DE3640745A1 (en) 1985-11-30 1987-06-04 Ernst Peter Prof Dr M Strecker Catheter for producing or extending connections to or between body cavities
US4681110A (en) 1985-12-02 1987-07-21 Wiktor Dominik M Catheter arrangement having a blood vessel liner, and method of using it
CA1292597C (en) 1985-12-24 1991-12-03 Koichi Okita Tubular prothesis having a composite structure
US4665918A (en) 1986-01-06 1987-05-19 Garza Gilbert A Prosthesis system and method
US4649922A (en) 1986-01-23 1987-03-17 Wiktor Donimik M Catheter arrangement having a variable diameter tip and spring prosthesis
US4955863A (en) 1986-02-05 1990-09-11 Menlo Care, Inc. Adjustable catheter assembly
US4728322A (en) 1986-02-05 1988-03-01 Menlo Care, Inc. Adjustable catheter assembly
EP0556940A1 (en) 1986-02-24 1993-08-25 Robert E. Fischell Intravascular stent
US4878906A (en) 1986-03-25 1989-11-07 Servetus Partnership Endoprosthesis for repairing a damaged vessel
US4911713A (en) 1986-03-26 1990-03-27 Sauvage Lester R Method of making vascular prosthesis by perfusion
GB2189150B (en) 1986-04-21 1990-02-14 Medinvent Sa Prosthesis and process for its manufacture
US4740207A (en) 1986-09-10 1988-04-26 Kreamer Jeffry W Intralumenal graft
GB2196857B (en) 1986-10-31 1990-09-05 Medinvent Sa A device for transluminal implantation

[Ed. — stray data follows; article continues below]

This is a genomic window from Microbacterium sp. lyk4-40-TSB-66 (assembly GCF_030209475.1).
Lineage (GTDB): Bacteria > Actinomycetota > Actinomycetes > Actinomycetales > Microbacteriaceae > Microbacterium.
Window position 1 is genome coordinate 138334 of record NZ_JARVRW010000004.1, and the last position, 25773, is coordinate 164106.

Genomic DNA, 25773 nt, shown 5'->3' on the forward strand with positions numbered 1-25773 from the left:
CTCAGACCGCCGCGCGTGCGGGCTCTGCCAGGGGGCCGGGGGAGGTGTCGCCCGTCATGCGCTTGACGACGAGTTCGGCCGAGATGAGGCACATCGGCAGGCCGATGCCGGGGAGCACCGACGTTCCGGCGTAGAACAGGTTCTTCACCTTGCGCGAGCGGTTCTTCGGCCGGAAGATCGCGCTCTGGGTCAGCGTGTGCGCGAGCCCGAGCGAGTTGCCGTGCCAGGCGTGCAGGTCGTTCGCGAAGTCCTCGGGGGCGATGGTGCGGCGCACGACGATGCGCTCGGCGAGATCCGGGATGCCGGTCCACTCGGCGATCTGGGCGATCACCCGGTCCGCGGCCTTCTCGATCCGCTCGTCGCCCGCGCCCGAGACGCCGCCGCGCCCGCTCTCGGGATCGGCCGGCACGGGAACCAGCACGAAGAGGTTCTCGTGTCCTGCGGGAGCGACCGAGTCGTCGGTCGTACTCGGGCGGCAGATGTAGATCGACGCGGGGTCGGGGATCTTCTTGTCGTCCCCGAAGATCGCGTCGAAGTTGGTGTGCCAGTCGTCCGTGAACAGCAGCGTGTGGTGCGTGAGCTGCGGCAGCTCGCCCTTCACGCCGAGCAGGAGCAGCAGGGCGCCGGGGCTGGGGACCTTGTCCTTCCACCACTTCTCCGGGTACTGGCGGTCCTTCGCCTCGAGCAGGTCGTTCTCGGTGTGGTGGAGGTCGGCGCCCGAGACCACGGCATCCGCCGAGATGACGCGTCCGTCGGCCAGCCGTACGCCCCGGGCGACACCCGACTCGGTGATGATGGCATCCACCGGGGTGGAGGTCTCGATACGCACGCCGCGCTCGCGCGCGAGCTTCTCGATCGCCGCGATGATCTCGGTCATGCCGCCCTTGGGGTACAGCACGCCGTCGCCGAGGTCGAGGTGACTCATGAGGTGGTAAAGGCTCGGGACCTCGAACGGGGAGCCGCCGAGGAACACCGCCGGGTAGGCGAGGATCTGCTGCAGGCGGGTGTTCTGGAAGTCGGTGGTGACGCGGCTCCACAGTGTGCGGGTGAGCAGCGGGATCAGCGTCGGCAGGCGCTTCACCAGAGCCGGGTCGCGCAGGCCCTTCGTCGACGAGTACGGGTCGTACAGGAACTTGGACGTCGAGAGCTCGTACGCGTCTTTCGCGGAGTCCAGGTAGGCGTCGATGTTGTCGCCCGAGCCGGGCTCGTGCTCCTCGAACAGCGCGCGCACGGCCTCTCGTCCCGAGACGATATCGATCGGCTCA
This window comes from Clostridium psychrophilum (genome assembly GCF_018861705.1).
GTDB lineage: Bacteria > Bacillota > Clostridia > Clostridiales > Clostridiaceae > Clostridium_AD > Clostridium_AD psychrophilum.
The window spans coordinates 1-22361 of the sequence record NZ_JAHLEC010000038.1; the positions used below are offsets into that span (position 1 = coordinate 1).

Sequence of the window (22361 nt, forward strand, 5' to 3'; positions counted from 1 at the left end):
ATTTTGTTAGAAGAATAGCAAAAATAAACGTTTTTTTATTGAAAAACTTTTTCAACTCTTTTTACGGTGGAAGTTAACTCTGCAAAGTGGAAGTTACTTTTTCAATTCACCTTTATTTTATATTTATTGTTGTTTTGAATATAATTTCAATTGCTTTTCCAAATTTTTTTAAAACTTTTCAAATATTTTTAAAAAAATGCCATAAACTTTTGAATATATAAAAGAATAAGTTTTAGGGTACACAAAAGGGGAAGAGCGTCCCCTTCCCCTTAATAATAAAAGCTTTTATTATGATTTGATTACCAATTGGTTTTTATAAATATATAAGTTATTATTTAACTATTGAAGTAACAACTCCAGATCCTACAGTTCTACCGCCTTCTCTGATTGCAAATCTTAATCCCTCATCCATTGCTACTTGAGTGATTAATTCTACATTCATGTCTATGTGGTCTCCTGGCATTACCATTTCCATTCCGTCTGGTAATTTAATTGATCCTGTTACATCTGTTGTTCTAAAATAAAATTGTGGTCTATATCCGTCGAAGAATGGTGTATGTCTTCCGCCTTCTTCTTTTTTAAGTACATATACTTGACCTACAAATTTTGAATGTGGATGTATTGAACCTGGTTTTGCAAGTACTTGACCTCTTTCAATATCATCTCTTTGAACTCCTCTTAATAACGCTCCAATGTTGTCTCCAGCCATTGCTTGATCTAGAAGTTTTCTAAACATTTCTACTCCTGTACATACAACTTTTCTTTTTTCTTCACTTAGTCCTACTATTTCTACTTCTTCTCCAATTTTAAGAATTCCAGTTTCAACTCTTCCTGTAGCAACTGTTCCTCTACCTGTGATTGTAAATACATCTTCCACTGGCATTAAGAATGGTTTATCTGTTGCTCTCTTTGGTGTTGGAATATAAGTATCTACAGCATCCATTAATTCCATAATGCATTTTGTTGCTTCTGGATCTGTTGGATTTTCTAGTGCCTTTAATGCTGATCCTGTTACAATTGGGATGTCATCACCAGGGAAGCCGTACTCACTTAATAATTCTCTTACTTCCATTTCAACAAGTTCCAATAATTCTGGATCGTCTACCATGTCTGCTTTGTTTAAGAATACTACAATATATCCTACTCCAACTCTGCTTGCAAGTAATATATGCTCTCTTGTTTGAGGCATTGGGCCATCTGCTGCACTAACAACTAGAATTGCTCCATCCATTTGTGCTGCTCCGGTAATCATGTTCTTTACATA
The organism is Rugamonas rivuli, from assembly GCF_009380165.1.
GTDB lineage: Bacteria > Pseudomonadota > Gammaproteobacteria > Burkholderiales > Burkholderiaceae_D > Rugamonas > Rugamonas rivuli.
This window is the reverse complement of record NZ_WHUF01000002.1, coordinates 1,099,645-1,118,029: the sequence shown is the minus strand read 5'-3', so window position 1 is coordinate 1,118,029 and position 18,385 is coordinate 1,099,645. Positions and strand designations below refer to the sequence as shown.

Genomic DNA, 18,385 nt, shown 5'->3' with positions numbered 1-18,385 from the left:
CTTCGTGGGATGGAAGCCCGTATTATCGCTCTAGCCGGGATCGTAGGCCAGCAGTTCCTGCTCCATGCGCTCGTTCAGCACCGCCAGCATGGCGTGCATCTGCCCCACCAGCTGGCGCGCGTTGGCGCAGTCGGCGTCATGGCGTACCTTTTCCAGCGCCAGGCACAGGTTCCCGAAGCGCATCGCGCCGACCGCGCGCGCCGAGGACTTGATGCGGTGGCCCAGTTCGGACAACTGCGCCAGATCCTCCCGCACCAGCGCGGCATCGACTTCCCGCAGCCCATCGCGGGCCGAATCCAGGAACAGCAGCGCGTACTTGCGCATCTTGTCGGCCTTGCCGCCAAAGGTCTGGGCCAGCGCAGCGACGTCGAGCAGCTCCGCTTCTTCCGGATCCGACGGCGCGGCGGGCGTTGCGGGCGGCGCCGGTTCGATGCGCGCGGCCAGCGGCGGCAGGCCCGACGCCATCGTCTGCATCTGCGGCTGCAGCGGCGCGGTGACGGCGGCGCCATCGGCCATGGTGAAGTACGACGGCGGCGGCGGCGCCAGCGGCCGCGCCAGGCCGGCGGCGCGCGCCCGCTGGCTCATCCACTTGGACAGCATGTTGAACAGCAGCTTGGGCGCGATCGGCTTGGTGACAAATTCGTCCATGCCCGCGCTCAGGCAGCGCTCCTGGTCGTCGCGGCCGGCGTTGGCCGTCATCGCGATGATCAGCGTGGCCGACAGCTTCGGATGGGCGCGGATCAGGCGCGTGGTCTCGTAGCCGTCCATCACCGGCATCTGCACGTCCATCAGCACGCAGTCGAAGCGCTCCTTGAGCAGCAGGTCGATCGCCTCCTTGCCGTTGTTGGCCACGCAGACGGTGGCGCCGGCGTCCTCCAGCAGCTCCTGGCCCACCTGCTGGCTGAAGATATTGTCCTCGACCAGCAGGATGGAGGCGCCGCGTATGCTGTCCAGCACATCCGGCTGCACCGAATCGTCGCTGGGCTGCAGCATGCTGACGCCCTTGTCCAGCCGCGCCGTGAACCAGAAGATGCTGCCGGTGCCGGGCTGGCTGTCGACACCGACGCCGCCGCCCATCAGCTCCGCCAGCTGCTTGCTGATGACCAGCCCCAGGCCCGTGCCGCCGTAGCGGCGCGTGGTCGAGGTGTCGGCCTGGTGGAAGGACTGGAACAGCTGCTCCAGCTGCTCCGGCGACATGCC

US4762128A (en) 1986-12-09 1988-08-09 Advanced Surgical Intervention, Inc. Method and apparatus for treating hypertrophy of the prostate gland
US4893623A (en) 1986-12-09 1990-01-16 Advanced Surgical Intervention, Inc. Method and apparatus for treating hypertrophy of the prostate gland
US5041126A (en) 1987-03-13 1991-08-20 Cook Incorporated Endovascular stent and delivery system
US4800882A (en) 1987-03-13 1989-01-31 Cook Incorporated Endovascular stent and delivery system
JPH0351430B2 (en) 1987-03-25 1991-08-06 Terumo Corp
US4817600A (en) 1987-05-22 1989-04-04 Medi-Tech, Inc. Implantable filter
US5059211A (en) 1987-06-25 1991-10-22 Duke University Absorbable vascular stent
US4795458A (en) 1987-07-02 1989-01-03 Regan Barrie F Stent for use following balloon angioplasty
US4969458A (en) 1987-07-06 1990-11-13 Medtronic, Inc. Intracoronary stent and method of simultaneous angioplasty and stent implant
JPH0344541B2 (en) 1987-08-13 1991-07-08 Terumo Corp
US5242451A (en) 1987-09-24 1993-09-07 Terumo Kabushiki Kaisha Instrument for retaining inner diameter of tubular organ lumen
JPH0468939B2 (en) 1987-09-24 1992-11-04 Terumo Corp
NL8702371A (en) 1987-10-05 1989-05-01 Erik Leonard Hoffman Adjustable prosthesis.
WO1989003197A1 (en) 1987-10-08 1989-04-20 Terumo Kabushiki Kaisha Instrument and apparatus for securing inner diameter of lumen of tubular organ
US4886062A (en) 1987-10-19 1989-12-12 Medtronic, Inc. Intravascular radially expandable stent and method of implant